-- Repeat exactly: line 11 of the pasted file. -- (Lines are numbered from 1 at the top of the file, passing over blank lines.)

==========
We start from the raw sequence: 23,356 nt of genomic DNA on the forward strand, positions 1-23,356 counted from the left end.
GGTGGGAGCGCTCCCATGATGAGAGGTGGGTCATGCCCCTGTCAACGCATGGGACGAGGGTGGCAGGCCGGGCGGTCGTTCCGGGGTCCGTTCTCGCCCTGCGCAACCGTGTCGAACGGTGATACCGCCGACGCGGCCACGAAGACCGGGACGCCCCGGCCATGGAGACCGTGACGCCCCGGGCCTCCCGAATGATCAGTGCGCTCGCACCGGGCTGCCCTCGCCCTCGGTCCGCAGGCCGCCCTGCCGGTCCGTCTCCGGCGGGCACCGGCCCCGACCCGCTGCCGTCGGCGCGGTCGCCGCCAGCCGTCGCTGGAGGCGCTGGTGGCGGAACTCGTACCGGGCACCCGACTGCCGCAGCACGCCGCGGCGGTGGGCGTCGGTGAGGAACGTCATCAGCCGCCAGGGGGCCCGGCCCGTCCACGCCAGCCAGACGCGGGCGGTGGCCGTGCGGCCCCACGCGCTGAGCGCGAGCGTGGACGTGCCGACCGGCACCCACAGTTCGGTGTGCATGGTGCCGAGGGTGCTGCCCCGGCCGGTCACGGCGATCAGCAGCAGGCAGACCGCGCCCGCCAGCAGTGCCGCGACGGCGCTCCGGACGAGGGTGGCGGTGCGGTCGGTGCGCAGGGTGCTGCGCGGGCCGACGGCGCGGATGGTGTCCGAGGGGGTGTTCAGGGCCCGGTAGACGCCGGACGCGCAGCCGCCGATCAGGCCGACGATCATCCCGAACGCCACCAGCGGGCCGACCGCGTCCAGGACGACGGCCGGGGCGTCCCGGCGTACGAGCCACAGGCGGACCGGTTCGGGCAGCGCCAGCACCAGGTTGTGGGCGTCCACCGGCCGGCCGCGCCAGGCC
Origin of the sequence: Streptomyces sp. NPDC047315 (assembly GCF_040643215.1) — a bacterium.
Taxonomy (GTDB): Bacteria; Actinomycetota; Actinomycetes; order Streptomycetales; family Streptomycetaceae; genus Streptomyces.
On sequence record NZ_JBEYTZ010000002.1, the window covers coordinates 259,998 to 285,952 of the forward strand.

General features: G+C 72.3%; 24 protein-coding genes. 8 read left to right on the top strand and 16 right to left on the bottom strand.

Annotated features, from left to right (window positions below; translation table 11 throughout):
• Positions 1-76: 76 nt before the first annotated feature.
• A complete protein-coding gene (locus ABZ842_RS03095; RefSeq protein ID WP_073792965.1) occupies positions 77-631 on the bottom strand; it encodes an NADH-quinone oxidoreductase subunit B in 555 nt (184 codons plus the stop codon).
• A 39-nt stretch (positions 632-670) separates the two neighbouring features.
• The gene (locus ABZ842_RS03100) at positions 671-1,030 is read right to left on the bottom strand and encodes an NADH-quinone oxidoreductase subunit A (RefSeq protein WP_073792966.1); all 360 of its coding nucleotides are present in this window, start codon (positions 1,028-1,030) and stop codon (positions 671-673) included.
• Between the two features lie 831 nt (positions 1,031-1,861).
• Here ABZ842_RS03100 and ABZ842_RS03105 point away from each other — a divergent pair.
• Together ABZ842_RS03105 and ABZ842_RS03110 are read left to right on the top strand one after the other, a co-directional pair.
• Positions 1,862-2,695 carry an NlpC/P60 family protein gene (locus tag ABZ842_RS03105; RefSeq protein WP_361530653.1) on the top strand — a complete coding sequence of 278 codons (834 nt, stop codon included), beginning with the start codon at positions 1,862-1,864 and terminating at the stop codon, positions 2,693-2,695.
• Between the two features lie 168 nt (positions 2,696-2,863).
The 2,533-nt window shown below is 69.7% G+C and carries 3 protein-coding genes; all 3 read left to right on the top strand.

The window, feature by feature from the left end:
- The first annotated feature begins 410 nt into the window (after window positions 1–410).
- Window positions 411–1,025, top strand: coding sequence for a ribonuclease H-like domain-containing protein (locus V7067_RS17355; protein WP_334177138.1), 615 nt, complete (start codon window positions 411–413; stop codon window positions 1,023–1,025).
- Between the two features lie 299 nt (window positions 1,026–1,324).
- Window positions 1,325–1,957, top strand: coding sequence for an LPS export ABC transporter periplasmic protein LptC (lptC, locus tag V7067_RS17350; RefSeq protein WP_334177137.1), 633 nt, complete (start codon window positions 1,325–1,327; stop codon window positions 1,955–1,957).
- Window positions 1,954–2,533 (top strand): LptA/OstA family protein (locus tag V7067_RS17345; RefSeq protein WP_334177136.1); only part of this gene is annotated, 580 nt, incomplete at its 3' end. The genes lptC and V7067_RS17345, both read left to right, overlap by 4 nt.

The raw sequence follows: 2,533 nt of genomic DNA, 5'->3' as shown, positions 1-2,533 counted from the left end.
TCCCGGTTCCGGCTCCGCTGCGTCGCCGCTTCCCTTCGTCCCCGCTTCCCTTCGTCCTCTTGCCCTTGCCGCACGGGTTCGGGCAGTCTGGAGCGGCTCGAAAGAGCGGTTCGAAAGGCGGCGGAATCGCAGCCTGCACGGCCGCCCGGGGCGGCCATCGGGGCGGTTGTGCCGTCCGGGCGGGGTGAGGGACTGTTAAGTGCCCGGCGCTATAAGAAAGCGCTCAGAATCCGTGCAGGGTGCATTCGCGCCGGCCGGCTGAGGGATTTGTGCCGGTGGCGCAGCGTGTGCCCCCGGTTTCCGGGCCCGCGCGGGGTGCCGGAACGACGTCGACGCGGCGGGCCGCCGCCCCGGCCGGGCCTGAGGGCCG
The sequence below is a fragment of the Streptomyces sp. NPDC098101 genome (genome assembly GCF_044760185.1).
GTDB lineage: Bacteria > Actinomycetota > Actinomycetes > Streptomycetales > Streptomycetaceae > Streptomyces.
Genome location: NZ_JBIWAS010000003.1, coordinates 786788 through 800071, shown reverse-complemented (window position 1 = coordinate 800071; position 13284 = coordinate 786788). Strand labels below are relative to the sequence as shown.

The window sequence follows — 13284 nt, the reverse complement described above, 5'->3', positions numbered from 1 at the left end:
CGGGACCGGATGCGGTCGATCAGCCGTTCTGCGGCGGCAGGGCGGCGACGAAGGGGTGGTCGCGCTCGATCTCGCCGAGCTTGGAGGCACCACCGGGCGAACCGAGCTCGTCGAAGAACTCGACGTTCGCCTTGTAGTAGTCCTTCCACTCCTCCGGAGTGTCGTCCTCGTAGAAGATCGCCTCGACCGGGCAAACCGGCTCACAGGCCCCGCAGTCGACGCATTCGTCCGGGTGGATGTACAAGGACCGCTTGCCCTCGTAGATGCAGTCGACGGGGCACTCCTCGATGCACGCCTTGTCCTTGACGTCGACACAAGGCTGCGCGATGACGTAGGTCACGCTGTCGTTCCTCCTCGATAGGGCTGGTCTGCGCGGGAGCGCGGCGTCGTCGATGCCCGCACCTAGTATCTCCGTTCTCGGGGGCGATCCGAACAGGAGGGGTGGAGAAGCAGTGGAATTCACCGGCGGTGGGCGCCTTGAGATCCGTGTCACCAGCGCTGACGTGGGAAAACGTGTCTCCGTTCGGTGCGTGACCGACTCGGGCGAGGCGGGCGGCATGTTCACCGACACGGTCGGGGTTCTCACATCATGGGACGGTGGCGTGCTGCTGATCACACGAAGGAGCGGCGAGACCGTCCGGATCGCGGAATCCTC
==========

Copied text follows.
• The gene (locus ABZ842_RS03100) at positions 671-1,030 is read right to left on the bottom strand and encodes an NADH-quinone oxidoreductase subunit A (RefSeq protein WP_073792966.1); all 360 of its coding nucleotides are present in this window, start codon (positions 1,028-1,030) and stop codon (positions 671-673) included.